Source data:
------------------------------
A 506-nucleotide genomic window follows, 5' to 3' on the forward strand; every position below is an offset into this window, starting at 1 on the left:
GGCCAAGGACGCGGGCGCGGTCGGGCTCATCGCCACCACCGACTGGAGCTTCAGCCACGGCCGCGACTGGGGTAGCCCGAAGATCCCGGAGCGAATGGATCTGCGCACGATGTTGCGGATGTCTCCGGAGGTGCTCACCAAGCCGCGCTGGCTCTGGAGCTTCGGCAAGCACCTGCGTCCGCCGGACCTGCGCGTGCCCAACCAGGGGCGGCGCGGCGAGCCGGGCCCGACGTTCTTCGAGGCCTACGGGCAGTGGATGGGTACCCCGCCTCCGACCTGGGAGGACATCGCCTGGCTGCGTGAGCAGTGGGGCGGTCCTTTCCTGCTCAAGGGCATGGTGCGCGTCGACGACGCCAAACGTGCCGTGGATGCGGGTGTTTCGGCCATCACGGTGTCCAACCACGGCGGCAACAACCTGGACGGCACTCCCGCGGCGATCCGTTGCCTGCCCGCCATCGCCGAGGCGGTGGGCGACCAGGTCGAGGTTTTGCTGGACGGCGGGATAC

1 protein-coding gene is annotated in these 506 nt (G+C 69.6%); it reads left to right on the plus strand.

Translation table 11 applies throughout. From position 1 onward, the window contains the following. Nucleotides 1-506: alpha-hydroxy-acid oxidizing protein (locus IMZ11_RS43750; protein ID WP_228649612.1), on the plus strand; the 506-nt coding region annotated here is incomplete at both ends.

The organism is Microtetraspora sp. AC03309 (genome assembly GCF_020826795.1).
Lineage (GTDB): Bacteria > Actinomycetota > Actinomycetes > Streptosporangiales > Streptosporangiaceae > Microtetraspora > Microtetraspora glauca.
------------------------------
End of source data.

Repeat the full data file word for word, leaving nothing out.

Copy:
A 506-nucleotide genomic window follows, 5' to 3' on the forward strand; every position below is an offset into this window, starting at 1 on the left:
GGCCAAGGACGCGGGCGCGGTCGGGCTCATCGCCACCACCGACTGGAGCTTCAGCCACGGCCGCGACTGGGGTAGCCCGAAGATCCCGGAGCGAATGGATCTGCGCACGATGTTGCGGATGTCTCCGGAGGTGCTCACCAAGCCGCGCTGGCTCTGGAGCTTCGGCAAGCACCTGCGTCCGCCGGACCTGCGCGTGCCCAACCAGGGGCGGCGCGGCGAGCCGGGCCCGACGTTCTTCGAGGCCTACGGGCAGTGGATGGGTACCCCGCCTCCGACCTGGGAGGACATCGCCTGGCTGCGTGAGCAGTGGGGCGGTCCTTTCCTGCTCAAGGGCATGGTGCGCGTCGACGACGCCAAACGTGCCGTGGATGCGGGTGTTTCGGCCATCACGGTGTCCAACCACGGCGGCAACAACCTGGACGGCACTCCCGCGGCGATCCGTTGCCTGCCCGCCATCGCCGAGGCGGTGGGCGACCAGGTCGAGGTTTTGCTGGACGGCGGGATAC

1 protein-coding gene is annotated in these 506 nt (G+C 69.6%); it reads left to right on the plus strand.

Translation table 11 applies throughout. From position 1 onward, the window contains the following. Nucleotides 1-506: alpha-hydroxy-acid oxidizing protein (locus IMZ11_RS43750; protein ID WP_228649612.1), on the plus strand; the 506-nt coding region annotated here is incomplete at both ends.

The organism is Microtetraspora sp. AC03309 (genome assembly GCF_020826795.1).
Lineage (GTDB): Bacteria > Actinomycetota > Actinomycetes > Streptosporangiales > Streptosporangiaceae > Microtetraspora > Microtetraspora glauca.